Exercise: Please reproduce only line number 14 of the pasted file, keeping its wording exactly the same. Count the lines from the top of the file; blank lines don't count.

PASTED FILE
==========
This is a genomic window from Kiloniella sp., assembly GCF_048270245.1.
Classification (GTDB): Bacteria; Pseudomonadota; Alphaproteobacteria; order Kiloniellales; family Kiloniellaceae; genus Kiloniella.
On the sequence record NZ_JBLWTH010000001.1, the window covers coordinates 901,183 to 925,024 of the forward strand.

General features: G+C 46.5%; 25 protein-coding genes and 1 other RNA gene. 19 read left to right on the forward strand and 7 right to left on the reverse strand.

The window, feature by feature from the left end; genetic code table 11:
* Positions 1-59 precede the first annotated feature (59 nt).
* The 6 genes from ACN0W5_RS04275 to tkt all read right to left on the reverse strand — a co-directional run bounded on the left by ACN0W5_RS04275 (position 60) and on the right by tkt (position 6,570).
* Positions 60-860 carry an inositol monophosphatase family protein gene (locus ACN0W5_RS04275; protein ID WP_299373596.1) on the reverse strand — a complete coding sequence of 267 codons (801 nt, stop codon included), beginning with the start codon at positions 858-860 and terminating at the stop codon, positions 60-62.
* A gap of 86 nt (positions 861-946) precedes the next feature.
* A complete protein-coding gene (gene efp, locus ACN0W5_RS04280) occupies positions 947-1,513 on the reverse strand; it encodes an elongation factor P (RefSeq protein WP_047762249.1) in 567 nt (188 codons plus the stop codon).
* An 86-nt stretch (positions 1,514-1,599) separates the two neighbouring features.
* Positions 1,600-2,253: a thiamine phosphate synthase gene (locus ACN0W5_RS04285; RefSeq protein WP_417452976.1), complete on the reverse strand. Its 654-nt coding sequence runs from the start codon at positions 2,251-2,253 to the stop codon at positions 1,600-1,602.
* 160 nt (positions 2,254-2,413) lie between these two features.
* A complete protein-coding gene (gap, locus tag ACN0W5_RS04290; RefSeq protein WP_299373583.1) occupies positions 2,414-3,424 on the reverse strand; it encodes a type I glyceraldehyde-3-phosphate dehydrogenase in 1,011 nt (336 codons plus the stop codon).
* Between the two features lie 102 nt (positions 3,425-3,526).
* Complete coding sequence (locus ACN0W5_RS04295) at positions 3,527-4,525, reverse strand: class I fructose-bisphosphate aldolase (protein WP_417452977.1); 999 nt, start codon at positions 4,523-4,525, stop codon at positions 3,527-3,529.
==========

* A complete protein-coding gene (gap, locus tag ACN0W5_RS04290; RefSeq protein WP_299373583.1) occupies positions 2,414-3,424 on the reverse strand; it encodes a type I glyceraldehyde-3-phosphate dehydrogenase in 1,011 nt (336 codons plus the stop codon).